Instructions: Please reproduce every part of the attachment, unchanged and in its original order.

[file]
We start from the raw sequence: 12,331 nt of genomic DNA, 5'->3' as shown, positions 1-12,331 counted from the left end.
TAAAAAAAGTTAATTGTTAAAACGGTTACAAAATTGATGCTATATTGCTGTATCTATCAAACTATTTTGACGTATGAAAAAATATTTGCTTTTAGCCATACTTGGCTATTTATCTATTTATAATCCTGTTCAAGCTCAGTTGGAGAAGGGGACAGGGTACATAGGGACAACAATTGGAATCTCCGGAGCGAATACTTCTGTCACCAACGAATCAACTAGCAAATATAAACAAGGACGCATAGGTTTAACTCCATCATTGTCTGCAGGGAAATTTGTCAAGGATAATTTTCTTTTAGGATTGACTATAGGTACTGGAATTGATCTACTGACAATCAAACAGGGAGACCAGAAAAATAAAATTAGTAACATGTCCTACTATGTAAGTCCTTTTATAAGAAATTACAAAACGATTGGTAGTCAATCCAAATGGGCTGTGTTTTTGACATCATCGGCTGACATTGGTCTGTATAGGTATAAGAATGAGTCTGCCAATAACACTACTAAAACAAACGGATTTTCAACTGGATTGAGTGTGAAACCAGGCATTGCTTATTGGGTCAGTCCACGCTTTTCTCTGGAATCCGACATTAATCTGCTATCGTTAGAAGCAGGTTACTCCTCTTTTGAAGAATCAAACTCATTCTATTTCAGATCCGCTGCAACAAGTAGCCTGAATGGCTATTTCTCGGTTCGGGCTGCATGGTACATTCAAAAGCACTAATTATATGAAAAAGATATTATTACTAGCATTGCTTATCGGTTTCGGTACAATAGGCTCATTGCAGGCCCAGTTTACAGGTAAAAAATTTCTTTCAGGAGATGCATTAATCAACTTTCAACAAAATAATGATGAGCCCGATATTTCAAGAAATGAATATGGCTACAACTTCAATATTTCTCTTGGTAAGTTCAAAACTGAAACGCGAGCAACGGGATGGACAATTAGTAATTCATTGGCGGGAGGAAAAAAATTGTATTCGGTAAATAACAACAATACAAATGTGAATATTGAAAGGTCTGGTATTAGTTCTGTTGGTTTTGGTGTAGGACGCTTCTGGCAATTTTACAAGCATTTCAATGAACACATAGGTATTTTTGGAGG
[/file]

We start from the raw sequence: 12,331 nt of genomic DNA, 5'->3' as shown, positions 1-12,331 counted from the left end.
TAAAAAAAGTTAATTGTTAAAACGGTTACAAAATTGATGCTATATTGCTGTATCTATCAAACTATTTTGACGTATGAAAAAATATTTGCTTTTAGCCATACTTGGCTATTTATCTATTTATAATCCTGTTCAAGCTCAGTTGGAGAAGGGGACAGGGTACATAGGGACAACAATTGGAATCTCCGGAGCGAATACTTCTGTCACCAACGAATCAACTAGCAAATATAAACAAGGACGCATAGGTTTAACTCCATCATTGTCTGCAGGGAAATTTGTCAAGGATAATTTTCTTTTAGGATTGACTATAGGTACTGGAATTGATCTACTGACAATCAAACAGGGAGACCAGAAAAATAAAATTAGTAACATGTCCTACTATGTAAGTCCTTTTATAAGAAATTACAAAACGATTGGTAGTCAATCCAAATGGGCTGTGTTTTTGACATCATCGGCTGACATTGGTCTGTATAGGTATAAGAATGAGTCTGCCAATAACACTACTAAAACAAACGGATTTTCAACTGGATTGAGTGTGAAACCAGGCATTGCTTATTGGGTCAGTCCACGCTTTTCTCTGGAATCCGACATTAATCTGCTATCGTTAGAAGCAGGTTACTCCTCTTTTGAAGAATCAAACTCATTCTATTTCAGATCCGCTGCAACAAGTAGCCTGAATGGCTATTTCTCGGTTCGGGCTGCATGGTACATTCAAAAGCACTAATTATATGAAAAAGATATTATTACTAGCATTGCTTATCGGTTTCGGTACAATAGGCTCATTGCAGGCCCAGTTTACAGGTAAAAAATTTCTTTCAGGAGATGCATTAATCAACTTTCAACAAAATAATGATGAGCCCGATATTTCAAGAAATGAATATGGCTACAACTTCAATATTTCTCTTGGTAAGTTCAAAACTGAAACGCGAGCAACGGGATGGACAATTAGTAATTCATTGGCGGGAGGAAAAAAATTGTATTCGGTAAATAACAACAATACAAATGTGAATATTGAAAGGTCTGGTATTAGTTCTGTTGGTTTTGGTGTAGGACGCTTCTGGCAATTTTACAAGCATTTCAATGAACACATAGGTATTTTTGGAGG